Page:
Tolkien and the Ancient Greeks

[Image credit: The Fall of Númenor by Darrell K. Sweet]

I had to take a hiatus from writing my Shire Wisdom blog for about five months. I had a weird and scary thing happen to my heart (and I’ll write about that in a blog post soon). But I’m all better now, thanks to my family and the fact that I followed what I had learned while writing The Wisdom of the Shire! (Author, heal thyself!)

I was also deep into writing the second book in my Warrior Trilogy. The first book hit the stores on June 11th, and I just got back from Greece where I was finishing up research for Book 3 and meeting with my Greek publisher. You can read about my amazing trip to the very real place where my story takes place here. (I took the photo below this May at the ruins of the citadel of Plataea in Boeotia, Greece.)

A lot of people have asked me why someone like me–a lover of Tolkien and fantasy–would write a historical fiction series. What does it have to do with Tolkien? Well, reading Tolkien as a boy piqued my interest in ancient Greek mythology. I had a teacher, a priest in fact, who told me that the fall of  Númenor from The Silmarillion was based on the legend of Atlantis. It intrigued me to think that Tolkien had learned a story (probably when he was very young) that grew inside him like a magic tree and evolved into something uniquely his own.

Delving into Homer for the first time (which I did so after reading my own version of the Iliad, aka The Lord of the Rings) I was struck by the similarity in the “high style” of some of Tolkien’s writing, especially the battle scenes. In fact, if you read The Letters of J.R.R. Tolkien there is this wonderful quote in Letter 142: “I was brought up in the Classics, and first discovered the sensation of literary pleasure in Homer.” –J.R.R. Tolkien, 1953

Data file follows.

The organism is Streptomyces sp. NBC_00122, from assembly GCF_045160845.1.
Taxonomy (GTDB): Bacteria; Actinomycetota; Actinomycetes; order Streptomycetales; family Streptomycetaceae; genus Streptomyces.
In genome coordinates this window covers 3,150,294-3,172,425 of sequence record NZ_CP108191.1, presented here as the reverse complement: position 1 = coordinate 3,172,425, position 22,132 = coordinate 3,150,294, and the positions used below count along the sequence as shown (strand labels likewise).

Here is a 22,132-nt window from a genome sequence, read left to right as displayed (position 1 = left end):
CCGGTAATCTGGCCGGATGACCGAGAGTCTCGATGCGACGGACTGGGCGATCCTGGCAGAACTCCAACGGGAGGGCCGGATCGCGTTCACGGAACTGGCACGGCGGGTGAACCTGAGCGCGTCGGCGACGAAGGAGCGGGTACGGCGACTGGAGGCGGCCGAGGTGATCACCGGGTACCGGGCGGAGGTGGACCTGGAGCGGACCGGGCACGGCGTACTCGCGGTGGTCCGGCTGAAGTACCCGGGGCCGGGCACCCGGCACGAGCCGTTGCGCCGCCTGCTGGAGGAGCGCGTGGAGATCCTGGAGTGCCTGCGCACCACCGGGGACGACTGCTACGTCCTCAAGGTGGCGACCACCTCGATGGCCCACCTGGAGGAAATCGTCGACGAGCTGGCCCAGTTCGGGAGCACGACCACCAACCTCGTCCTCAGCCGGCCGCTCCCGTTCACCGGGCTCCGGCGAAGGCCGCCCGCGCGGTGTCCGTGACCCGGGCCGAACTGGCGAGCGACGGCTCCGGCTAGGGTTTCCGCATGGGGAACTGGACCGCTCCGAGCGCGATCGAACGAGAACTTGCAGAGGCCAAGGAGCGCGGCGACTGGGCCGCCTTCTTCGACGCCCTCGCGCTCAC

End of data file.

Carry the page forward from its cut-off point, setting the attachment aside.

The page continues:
In The Wisdom of the Shire I wrote about the Greek legend of the Ring of Gyges and how this story–a ring of invisibility that brings with it a terrible curse–most likely influenced the invention of Sauron’s One Ring.

Tolkien even coined an important literary word using Greek roots: Eucatastrophe. It means “good catastrophe”–a turn of events for the protagonist where everything suddenly goes from utter crap and doom to rainbows and awesomeness (think the finale of The Return of the King and the fall of Barad-dûr).

When I was in college I started reading the ancient Greek playwrights, and then the histories of Thucydides and Herodotus. The real world of ancient Greece, especially the so-called “Golden Age” of 5th century BC Athens, started to pull me in. For years I read everything about the Greeks that I could get my hands on, scouring used bookstores for obscure tomes and scholarly treatises.

About ten years ago I was hired to write a treatment for a documentary set during the Peloponnesian War (the bloody 30-year-long battle between Sparta and Athens). While rereading Thucydides I came across a story that I had glossed over the first time I had seen it. It was the tale of an independent and democratic city-state called Plataea that was invaded in a sneak attack at the outset of the Peloponnesian War. The heroic and clever way that the Plataeans fought off the invaders, and the subsequent epic siege of their citadel (which became the longest siege in the history of the world) struck me as a story that needed to be told. And so I started working on my novel Sons of Zeus.

Ten years later that book is sitting on the shelves in bookstores and libraries around the country. And I am incredibly proud of this story of love, courage and sacrifice. I never would have written this series if I hadn’t read J.R.R. Tolkien’s works. So that’s how a fantasy author influenced me to write a work of historical fiction. And I could rewrite Tolkien’s quote about the Classics like this: “I was brought up in Middle-earth, and first discovered the sensation of literary pleasure in Tolkien.”